The terrorist attacks a day earlier jarred him, and he no longer wanted to sit in a cubicle of a Merrill Lynch office in New Jersey, performing the tedious task of verifying a long list of stock prices before a sale could be finalized.
The attacks reminded him how short life is, he said, and he wanted to serve the interests of the community rather than those of a corporation.
"Teaching was always nagging at me in the back of my mind," Mr. Mountain said.
Both of his parents are educators, so he enrolled in the Professional Standards Commission's Teacher Alternative Preparation Program. He now teaches at Monte Sano Elementary School, where he is the only male teacher, something he hopes to change as one of the state's TAPP ambassadors.
As an ambassador, he speaks to school systems and universities about the TAPP program and to community groups about becoming a teacher. He is especially pushing for men to change their career paths and become elementary schoolteachers. Today he will update the commission on his efforts.
Teaching has proved to be a more fulfilling career, Mr. Mountain said.
"No one at Merrill Lynch stopped and thanked me for clearing their trade," he said, adding that parents thank him regularly.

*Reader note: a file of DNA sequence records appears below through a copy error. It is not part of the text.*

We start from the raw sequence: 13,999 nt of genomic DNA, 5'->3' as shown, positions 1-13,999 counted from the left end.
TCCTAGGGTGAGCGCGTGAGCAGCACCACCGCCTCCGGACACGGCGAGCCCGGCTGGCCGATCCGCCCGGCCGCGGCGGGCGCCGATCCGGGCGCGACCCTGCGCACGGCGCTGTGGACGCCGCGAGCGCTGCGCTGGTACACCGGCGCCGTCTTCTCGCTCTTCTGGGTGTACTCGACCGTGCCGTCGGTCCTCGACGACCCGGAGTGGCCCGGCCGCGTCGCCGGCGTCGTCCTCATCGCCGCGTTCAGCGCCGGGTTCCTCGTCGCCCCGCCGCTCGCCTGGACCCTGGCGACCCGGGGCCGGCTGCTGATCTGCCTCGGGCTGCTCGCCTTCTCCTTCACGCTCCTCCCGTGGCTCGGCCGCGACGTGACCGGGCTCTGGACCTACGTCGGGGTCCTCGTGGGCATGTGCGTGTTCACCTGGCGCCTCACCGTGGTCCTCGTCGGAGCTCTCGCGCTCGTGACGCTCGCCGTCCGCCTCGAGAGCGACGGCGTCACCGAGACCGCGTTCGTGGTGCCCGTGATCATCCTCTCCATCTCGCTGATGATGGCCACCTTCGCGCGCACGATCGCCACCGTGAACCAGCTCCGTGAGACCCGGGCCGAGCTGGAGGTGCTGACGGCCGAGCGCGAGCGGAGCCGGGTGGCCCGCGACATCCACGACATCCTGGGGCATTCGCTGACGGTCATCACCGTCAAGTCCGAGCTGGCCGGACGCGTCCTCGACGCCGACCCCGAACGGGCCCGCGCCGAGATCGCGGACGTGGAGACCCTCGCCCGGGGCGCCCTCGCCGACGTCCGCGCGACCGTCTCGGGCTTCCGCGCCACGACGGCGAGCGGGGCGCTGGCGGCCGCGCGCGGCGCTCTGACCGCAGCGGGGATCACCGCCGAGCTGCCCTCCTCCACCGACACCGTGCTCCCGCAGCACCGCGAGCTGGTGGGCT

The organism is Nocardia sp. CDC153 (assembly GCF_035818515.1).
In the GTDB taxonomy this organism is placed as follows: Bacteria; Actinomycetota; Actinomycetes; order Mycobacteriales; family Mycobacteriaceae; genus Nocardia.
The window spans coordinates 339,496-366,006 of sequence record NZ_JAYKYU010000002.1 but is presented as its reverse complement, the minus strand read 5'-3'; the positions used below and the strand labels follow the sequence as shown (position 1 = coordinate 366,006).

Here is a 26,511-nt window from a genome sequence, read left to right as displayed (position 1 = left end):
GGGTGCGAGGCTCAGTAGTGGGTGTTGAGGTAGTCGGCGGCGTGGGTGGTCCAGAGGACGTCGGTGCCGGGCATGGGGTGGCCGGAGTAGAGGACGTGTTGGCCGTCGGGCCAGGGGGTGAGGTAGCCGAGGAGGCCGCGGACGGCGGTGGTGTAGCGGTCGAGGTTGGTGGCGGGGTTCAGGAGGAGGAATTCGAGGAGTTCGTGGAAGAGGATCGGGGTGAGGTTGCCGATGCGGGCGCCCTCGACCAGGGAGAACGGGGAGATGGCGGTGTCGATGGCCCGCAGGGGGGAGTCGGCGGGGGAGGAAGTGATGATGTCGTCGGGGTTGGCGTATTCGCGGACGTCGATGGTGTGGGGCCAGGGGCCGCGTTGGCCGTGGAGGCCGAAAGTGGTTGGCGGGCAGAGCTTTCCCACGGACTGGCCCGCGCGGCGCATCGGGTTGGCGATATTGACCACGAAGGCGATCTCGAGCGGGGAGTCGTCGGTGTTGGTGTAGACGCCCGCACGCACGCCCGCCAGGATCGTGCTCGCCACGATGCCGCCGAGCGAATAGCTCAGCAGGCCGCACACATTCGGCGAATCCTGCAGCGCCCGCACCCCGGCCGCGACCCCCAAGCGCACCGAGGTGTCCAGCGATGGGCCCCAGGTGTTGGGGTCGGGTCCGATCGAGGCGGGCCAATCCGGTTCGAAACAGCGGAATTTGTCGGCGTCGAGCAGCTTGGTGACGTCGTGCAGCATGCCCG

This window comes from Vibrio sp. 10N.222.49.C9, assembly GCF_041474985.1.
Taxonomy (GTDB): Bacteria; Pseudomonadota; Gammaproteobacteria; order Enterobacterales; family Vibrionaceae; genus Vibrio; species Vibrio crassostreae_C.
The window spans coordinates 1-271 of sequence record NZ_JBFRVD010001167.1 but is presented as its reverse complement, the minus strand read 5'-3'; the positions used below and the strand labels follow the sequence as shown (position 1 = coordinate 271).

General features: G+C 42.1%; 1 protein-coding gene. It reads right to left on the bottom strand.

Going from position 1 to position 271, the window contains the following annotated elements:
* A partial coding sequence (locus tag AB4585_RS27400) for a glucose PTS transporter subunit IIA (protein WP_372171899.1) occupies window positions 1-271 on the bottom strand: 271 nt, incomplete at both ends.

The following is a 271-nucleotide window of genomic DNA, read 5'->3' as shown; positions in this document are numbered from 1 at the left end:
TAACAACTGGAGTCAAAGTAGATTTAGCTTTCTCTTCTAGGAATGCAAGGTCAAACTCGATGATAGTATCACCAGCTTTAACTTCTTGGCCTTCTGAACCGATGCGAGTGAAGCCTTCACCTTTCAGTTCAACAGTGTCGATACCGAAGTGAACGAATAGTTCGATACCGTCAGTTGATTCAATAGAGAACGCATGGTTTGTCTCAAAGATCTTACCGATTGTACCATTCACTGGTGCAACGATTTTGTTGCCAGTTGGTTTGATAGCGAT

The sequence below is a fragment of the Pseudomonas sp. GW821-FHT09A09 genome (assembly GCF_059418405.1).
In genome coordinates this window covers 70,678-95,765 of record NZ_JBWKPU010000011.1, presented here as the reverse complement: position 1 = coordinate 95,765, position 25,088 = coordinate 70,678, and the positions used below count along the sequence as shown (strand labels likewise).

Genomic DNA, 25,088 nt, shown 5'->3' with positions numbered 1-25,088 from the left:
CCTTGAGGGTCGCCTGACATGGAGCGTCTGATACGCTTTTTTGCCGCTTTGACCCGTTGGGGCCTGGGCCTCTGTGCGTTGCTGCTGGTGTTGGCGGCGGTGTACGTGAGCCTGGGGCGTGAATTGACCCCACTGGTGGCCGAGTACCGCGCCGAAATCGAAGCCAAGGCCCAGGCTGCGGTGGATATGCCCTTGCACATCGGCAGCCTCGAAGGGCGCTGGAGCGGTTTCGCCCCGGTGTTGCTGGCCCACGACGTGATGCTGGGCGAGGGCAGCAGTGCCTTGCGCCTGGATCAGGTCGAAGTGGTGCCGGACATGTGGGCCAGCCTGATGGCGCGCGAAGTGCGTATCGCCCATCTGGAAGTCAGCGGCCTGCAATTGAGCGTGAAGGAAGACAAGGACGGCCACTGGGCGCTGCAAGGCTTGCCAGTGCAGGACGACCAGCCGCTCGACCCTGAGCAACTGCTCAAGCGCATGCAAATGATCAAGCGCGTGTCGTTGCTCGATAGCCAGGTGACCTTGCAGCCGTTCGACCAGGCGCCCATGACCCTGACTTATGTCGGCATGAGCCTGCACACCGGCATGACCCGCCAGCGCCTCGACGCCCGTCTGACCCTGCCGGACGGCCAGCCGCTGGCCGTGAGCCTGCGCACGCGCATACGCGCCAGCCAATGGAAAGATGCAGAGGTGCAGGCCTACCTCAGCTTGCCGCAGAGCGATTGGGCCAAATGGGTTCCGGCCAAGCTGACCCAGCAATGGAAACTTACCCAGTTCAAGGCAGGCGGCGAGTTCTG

As a teacher, the rewards come each time he sees a child achieve, Mr. Mountain said, recalling, as an example, a former pupil with speech problems who is now enrolled at John S. Davidson Fine Arts Magnet School.
"You can't do it for a paycheck," he said. "This is by far more meaningful, more long-standing."
Many of the children lack a male role model, so he becomes a brother or a father to them, Mr. Mountain said. As a role model, he wants boys to realize their potential to become more than a rapper or a professional athlete.
In 2006, the number of male teachers hit a 40-year low, according to the National Education Association. In Georgia, male teachers accounted for 18.9 percent of teachers, one of the lowest percentages of any state.
Reach Greg Gelpi at (706) 828-3851 or firstname.lastname@example.org.